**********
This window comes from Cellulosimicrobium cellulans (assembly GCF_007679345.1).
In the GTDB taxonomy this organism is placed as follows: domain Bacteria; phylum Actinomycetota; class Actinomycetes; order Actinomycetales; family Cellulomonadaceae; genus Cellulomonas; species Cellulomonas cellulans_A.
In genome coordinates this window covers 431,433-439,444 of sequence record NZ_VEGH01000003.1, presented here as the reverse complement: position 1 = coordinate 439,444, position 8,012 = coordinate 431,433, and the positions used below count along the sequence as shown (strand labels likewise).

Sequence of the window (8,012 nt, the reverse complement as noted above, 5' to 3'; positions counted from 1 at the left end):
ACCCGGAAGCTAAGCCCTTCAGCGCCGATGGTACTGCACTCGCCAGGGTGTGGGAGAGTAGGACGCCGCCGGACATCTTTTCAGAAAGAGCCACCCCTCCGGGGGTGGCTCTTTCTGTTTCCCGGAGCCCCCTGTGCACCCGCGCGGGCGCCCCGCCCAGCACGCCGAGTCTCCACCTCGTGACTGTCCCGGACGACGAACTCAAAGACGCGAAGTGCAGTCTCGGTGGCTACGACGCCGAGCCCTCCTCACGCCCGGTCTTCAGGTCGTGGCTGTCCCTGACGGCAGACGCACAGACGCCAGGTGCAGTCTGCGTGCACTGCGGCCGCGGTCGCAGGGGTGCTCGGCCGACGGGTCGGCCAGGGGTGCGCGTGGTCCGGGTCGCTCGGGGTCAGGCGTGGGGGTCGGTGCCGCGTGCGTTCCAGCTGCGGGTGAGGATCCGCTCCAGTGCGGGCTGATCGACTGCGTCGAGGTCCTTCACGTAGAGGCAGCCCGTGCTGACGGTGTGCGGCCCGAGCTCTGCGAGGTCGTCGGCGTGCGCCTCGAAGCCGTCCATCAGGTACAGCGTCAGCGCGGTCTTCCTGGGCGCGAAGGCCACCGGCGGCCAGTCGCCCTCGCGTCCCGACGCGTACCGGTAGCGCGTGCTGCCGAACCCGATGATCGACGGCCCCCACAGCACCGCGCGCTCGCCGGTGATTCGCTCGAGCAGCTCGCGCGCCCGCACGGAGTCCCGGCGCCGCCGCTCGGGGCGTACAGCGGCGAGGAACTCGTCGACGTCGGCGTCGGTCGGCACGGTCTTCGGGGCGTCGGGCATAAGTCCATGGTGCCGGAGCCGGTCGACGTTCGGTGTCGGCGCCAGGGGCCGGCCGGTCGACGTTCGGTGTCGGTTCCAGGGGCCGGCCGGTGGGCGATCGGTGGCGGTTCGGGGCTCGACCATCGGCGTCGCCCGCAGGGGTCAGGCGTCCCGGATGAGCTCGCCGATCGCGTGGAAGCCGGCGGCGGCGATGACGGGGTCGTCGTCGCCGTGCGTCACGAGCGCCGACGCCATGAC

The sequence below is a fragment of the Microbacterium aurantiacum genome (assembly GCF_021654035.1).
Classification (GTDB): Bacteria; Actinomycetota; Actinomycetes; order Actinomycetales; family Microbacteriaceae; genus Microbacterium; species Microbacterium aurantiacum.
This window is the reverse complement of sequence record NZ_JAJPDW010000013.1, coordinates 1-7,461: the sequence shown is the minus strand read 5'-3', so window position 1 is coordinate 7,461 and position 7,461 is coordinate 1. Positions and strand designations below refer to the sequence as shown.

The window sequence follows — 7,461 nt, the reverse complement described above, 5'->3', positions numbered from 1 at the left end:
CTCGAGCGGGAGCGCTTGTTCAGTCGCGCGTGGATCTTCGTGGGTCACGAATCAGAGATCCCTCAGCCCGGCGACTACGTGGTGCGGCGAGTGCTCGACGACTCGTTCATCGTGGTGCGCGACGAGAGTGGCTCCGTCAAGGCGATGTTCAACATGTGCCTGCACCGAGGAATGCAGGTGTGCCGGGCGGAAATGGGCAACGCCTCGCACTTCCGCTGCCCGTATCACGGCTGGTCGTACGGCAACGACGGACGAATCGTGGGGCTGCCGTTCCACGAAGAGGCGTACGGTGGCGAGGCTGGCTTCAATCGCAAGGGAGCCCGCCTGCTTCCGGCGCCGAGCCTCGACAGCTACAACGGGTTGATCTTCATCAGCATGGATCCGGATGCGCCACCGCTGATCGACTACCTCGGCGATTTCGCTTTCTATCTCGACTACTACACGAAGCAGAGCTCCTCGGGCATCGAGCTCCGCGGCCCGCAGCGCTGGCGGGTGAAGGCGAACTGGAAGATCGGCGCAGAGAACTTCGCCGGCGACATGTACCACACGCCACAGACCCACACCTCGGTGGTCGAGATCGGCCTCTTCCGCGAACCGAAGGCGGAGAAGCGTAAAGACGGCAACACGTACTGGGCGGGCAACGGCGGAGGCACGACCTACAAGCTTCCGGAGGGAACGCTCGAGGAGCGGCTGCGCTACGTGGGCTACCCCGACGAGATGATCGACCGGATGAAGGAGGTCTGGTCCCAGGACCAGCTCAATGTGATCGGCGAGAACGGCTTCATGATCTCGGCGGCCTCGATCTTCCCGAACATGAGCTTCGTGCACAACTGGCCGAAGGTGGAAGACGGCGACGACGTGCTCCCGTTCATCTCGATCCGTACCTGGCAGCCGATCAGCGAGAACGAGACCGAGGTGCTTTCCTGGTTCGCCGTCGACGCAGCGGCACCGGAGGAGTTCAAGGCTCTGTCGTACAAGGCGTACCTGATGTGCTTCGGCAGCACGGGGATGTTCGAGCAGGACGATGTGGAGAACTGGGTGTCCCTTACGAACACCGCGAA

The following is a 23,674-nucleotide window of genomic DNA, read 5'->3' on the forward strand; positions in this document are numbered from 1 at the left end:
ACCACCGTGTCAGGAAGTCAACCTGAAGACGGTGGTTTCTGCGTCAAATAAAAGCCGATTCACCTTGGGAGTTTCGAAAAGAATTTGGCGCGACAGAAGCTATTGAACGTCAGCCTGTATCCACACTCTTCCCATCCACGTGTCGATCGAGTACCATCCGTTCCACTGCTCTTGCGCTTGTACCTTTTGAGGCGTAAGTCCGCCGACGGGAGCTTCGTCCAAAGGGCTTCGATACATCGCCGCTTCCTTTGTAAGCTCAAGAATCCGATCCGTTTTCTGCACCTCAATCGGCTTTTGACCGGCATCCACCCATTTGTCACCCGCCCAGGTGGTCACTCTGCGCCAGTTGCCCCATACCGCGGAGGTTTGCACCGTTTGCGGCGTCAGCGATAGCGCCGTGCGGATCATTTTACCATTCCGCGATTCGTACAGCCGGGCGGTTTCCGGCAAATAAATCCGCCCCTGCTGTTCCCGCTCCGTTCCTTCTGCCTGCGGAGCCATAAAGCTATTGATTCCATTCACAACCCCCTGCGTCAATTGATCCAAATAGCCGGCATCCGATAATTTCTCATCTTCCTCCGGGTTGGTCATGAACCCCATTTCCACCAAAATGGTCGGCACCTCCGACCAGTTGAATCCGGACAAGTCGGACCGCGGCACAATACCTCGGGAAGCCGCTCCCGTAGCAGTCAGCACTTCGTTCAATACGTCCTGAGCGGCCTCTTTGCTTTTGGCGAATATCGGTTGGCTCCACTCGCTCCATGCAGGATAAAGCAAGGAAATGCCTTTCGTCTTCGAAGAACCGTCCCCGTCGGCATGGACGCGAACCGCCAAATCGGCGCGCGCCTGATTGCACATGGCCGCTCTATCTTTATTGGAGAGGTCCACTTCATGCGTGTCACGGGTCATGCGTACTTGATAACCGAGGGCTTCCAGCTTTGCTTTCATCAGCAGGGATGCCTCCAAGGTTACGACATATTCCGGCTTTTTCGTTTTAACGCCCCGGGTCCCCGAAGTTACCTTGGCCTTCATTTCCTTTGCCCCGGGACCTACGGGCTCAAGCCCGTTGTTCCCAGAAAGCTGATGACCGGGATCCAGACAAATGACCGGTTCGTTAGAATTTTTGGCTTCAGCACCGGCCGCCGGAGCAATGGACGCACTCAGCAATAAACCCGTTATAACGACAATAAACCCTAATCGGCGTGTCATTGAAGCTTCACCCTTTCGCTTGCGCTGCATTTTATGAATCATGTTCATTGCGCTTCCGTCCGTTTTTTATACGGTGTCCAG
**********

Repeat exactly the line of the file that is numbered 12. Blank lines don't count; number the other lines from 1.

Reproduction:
ACCACCGTGTCAGGAAGTCAACCTGAAGACGGTGGTTTCTGCGTCAAATAAAAGCCGATTCACCTTGGGAGTTTCGAAAAGAATTTGGCGCGACAGAAGCTATTGAACGTCAGCCTGTATCCACACTCTTCCCATCCACGTGTCGATCGAGTACCATCCGTTCCACTGCTCTTGCGCTTGTACCTTTTGAGGCGTAAGTCCGCCGACGGGAGCTTCGTCCAAAGGGCTTCGATACATCGCCGCTTCCTTTGTAAGCTCAAGAATCCGATCCGTTTTCTGCACCTCAATCGGCTTTTGACCGGCATCCACCCATTTGTCACCCGCCCAGGTGGTCACTCTGCGCCAGTTGCCCCATACCGCGGAGGTTTGCACCGTTTGCGGCGTCAGCGATAGCGCCGTGCGGATCATTTTACCATTCCGCGATTCGTACAGCCGGGCGGTTTCCGGCAAATAAATCCGCCCCTGCTGTTCCCGCTCCGTTCCTTCTGCCTGCGGAGCCATAAAGCTATTGATTCCATTCACAACCCCCTGCGTCAATTGATCCAAATAGCCGGCATCCGATAATTTCTCATCTTCCTCCGGGTTGGTCATGAACCCCATTTCCACCAAAATGGTCGGCACCTCCGACCAGTTGAATCCGGACAAGTCGGACCGCGGCACAATACCTCGGGAAGCCGCTCCCGTAGCAGTCAGCACTTCGTTCAATACGTCCTGAGCGGCCTCTTTGCTTTTGGCGAATATCGGTTGGCTCCACTCGCTCCATGCAGGATAAAGCAAGGAAATGCCTTTCGTCTTCGAAGAACCGTCCCCGTCGGCATGGACGCGAACCGCCAAATCGGCGCGCGCCTGATTGCACATGGCCGCTCTATCTTTATTGGAGAGGTCCACTTCATGCGTGTCACGGGTCATGCGTACTTGATAACCGAGGGCTTCCAGCTTTGCTTTCATCAGCAGGGATGCCTCCAAGGTTACGACATATTCCGGCTTTTTCGTTTTAACGCCCCGGGTCCCCGAAGTTACCTTGGCCTTCATTTCCTTTGCCCCGGGACCTACGGGCTCAAGCCCGTTGTTCCCAGAAAGCTGATGACCGGGATCCAGACAAATGACCGGTTCGTTAGAATTTTTGGCTTCAGCACCGGCCGCCGGAGCAATGGACGCACTCAGCAATAAACCCGTTATAACGACAATAAACCCTAATCGGCGTGTCATTGAAGCTTCACCCTTTCGCTTGCGCTGCATTTTATGAATCATGTTCATTGCGCTTCCGTCCGTTTTTTATACGGTGTCCAG